Wise outlined steps college journalists can take to embark on Solutions Journalism: identification of an issue or question of concern, exploration of what’s missing from the public conversation about that issue, a search for solutions by asking “Who’s doing it better?”, and a thorough gathering of evidence in addition to traditional reporting measures. These steps, Wise said, take stories in a different direction.
She mentioned the project “Covering Addiction” at Temple University among others, where college students were given months or even a whole semester to work through the creation of a Solutions Journalism story or series.
Specifically for college media, she suggested a few ways to start the practice of Solutions Journalism in newsrooms:
- Compare how similar campuses are addressing a specific issue
- Cover ongoing programs with a solutions perspective
- Look at initial responses to big, new ideas, and then follow up
- Write about solutions as the last part of an investigative series
“We grow weary of the problem narrative, and we, ourselves, need to flip the frame and get inspired,” Wise said.
Creating Convergence in College Newsrooms
In a nod to the changing nature of journalism programs, Steve Fidel of Brigham Young University addressed the obstacles of convergence with simplicity. Convergence in journalism, he said, is essentially a mixing of tribes – print, broadcast, radio, online. Although there are many challenges with this type of human behavior, there are also some strong practices that can bring unity.
Culture and brand are key considerations when converging because of personal investment, Fidel asserted, but also because there is a deep-seeded fear that one tribe could become obsolete. Fidel said the differences in pacing and culture between types of journalism are important to acknowledge as a pre-cursor to full convergence, and he recommended teams involving individuals from each “tribe” be taken on reporting trips often.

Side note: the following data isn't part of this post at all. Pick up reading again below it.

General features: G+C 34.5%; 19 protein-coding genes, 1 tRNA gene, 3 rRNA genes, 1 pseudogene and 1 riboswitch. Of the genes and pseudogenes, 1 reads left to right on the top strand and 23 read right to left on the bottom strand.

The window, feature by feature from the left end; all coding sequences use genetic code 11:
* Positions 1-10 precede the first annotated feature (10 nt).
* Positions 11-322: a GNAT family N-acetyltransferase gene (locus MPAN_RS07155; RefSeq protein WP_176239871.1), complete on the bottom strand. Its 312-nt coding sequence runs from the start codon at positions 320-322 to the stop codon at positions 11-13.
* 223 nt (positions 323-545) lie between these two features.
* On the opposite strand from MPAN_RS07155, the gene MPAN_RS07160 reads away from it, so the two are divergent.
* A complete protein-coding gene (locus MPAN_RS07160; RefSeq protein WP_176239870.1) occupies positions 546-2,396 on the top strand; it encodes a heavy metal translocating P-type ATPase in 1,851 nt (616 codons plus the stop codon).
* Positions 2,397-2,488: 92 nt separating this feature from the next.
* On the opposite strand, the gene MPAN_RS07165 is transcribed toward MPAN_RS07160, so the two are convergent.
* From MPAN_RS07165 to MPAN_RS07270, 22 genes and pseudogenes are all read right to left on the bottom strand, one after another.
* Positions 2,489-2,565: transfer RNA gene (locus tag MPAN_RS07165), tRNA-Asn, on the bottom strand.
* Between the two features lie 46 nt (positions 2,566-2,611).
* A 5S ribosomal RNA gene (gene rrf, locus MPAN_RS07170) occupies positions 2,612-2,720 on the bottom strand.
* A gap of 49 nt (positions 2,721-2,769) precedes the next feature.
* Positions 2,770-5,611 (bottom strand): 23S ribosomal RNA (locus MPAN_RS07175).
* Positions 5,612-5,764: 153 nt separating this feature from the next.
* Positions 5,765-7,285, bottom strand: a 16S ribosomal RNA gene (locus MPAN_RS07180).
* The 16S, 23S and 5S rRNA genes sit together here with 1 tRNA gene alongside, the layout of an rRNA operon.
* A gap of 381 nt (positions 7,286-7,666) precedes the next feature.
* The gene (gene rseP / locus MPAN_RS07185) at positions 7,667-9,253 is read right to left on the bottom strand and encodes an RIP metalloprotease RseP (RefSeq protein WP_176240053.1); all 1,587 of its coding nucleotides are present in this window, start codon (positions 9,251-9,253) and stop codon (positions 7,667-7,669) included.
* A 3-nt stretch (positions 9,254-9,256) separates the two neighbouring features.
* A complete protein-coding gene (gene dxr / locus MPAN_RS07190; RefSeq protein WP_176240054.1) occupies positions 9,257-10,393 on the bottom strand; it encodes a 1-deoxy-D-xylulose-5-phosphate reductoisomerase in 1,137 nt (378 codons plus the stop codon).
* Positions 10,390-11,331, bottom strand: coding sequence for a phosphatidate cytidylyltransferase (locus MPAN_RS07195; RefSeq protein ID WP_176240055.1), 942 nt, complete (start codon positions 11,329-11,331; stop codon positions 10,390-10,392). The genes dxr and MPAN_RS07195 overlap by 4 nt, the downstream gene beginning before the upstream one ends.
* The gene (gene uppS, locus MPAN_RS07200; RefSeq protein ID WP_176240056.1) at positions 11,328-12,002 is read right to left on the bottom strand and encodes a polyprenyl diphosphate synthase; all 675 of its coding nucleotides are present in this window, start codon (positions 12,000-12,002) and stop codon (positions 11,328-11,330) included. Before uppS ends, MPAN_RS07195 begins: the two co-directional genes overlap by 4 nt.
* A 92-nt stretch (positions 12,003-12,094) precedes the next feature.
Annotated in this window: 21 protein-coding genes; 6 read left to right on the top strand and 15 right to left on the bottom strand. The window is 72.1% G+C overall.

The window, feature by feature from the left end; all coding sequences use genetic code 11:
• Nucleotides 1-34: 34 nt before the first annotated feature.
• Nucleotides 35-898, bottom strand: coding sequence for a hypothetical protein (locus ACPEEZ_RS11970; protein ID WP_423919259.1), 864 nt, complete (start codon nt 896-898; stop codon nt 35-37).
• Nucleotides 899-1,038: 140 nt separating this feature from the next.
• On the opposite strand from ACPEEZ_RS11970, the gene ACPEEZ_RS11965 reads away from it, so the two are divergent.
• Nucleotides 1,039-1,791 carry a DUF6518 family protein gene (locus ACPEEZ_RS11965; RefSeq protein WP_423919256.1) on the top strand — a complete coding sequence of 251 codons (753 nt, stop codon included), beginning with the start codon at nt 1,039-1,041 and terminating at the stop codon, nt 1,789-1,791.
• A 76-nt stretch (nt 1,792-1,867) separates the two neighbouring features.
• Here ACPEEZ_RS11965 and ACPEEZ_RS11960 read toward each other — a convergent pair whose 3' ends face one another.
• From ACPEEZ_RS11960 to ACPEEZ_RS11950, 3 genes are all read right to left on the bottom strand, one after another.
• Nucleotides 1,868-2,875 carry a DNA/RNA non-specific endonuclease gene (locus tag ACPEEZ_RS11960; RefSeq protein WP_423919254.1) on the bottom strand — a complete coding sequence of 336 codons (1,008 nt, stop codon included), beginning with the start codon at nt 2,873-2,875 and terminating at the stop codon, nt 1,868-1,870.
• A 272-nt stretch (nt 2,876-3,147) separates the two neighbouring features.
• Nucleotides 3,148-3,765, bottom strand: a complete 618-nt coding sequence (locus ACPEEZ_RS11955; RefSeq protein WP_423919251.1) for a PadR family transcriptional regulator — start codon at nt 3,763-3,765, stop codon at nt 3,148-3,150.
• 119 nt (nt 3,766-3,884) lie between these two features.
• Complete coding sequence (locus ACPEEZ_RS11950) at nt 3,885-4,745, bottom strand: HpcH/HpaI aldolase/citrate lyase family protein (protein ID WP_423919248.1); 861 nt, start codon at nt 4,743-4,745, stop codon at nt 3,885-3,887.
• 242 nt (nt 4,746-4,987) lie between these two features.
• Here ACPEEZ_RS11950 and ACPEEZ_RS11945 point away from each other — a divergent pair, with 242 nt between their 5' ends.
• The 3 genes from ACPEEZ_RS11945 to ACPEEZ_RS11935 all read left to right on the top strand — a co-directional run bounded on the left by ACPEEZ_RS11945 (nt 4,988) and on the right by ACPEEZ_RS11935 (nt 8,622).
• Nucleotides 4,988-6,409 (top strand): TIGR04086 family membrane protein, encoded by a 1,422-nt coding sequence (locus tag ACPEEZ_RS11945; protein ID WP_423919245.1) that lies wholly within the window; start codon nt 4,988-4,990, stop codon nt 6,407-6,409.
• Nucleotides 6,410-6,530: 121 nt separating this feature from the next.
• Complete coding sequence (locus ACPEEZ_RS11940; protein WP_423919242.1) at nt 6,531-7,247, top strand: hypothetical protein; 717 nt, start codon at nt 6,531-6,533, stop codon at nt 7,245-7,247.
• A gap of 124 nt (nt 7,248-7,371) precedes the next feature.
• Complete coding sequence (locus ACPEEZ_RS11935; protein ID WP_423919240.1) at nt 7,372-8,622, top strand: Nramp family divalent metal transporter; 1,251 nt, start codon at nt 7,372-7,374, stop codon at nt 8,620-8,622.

Relationships are also essential for the success of a converged news media, from deans through staff members, Fidel said, as he’s seen at his university and in his professional career. Shared space that yields collaborative projects was his recommendation for all student media.
“Create opportunities to do cross-platform work,” Fidel said. “It’s the exposure or even requirement to do something outside of their comfort zone that means everything.”
Fidel asserted much of the work of convergence has more to do with people and place than journalism, but if journalism educators address this tribal nature, perhaps even eliminate the term “convergence” from the lexicon, students can build bridges and possibly adopt a new tribe with more success.
To see more from the convention, take a look at #collegemedia17 on Twitter.
Amanda Bright is a former professional journalist who later spent a decade as a scholastic journalism adviser. Currently, Bright is the Education Editor for MediaShift, a journalism instructor and adviser at Eastern Illinois University and the Media Content Coordinator for Indiana State University Online; she also serves as the Social Media Director and Web Co-Administrator for the Illinois Journalism Education Association.